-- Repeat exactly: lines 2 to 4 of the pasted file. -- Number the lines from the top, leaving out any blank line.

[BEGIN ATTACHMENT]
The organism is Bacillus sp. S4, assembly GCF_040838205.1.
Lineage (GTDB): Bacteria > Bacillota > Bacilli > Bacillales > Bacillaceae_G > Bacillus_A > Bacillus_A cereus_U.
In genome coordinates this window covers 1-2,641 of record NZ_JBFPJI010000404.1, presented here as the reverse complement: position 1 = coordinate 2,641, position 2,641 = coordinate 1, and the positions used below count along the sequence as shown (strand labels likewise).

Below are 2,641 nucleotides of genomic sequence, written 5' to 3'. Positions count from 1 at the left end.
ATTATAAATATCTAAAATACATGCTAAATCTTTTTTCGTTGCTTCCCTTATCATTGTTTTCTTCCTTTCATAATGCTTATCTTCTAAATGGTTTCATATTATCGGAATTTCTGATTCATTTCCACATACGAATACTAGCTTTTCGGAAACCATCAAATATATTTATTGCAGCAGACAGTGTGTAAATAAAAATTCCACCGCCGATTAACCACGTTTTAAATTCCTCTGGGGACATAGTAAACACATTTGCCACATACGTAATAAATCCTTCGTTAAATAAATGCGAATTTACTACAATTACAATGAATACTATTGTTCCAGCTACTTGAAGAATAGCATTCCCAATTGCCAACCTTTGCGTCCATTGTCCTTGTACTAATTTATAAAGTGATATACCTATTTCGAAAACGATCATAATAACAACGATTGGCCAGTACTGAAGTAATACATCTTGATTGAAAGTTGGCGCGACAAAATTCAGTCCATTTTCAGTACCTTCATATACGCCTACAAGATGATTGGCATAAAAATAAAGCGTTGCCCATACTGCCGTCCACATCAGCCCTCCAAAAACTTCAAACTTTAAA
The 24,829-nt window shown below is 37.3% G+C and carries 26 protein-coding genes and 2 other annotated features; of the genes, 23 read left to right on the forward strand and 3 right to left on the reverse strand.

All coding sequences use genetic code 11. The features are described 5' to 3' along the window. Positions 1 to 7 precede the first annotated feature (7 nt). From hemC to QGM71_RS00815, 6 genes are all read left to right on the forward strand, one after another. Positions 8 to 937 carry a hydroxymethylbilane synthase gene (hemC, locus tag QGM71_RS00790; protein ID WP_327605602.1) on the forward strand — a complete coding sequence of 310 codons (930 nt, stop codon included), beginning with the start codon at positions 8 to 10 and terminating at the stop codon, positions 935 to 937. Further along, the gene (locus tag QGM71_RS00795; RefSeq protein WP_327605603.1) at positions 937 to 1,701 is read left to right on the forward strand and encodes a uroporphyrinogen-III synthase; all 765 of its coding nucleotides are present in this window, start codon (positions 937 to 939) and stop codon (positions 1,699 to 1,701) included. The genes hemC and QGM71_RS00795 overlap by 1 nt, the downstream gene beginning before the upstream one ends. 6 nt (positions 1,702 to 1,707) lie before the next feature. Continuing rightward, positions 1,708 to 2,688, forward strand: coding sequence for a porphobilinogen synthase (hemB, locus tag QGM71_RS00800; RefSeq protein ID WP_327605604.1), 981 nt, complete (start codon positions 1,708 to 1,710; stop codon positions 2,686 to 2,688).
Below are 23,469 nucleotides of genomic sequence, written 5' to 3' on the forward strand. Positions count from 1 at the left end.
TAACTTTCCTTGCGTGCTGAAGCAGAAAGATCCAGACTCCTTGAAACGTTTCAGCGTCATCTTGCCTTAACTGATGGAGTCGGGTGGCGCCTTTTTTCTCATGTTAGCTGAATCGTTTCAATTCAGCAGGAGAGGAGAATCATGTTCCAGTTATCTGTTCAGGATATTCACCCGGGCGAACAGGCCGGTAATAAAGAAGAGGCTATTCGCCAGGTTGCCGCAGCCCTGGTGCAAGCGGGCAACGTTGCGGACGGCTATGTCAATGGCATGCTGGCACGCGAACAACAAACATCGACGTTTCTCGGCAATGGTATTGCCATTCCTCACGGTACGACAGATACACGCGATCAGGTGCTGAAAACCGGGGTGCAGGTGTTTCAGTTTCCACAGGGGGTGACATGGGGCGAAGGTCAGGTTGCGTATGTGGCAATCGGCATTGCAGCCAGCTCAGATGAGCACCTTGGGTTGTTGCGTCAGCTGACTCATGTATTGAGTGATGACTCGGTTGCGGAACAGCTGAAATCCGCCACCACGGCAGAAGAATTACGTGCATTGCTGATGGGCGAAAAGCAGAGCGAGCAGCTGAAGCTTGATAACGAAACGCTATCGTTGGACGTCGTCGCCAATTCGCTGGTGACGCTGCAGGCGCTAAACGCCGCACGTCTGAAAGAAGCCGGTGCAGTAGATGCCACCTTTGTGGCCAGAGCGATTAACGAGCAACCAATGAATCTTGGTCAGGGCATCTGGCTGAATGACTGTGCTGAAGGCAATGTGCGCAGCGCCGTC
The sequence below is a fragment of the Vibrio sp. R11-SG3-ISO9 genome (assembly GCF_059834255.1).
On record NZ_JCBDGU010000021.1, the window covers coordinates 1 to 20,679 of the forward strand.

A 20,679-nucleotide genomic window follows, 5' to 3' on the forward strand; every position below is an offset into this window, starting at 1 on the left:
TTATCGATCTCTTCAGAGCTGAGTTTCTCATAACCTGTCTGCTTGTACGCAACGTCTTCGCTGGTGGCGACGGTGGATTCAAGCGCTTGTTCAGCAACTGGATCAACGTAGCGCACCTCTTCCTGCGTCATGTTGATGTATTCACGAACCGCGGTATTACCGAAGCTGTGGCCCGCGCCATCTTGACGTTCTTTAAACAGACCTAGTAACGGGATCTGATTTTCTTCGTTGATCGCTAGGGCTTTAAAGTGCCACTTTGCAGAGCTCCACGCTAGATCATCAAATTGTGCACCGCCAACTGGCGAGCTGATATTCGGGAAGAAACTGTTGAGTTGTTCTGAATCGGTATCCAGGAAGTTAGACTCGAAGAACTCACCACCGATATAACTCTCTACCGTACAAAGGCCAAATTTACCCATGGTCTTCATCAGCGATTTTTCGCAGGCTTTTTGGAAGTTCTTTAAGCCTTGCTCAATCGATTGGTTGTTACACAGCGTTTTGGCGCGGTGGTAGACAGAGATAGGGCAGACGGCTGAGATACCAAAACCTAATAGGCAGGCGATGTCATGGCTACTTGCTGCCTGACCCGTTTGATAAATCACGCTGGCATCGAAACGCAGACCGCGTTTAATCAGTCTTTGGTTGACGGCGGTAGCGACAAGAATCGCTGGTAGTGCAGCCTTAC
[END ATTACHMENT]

Lineage (GTDB): Bacteria > Bacillota > Bacilli > Bacillales > Bacillaceae_G > Bacillus_A > Bacillus_A cereus_U.
In genome coordinates this window covers 1-2,641 of record NZ_JBFPJI010000404.1, presented here as the reverse complement: position 1 = coordinate 2,641, position 2,641 = coordinate 1, and the positions used below count along the sequence as shown (strand labels likewise).

Below are 2,641 nucleotides of genomic sequence, written 5' to 3'. Positions count from 1 at the left end.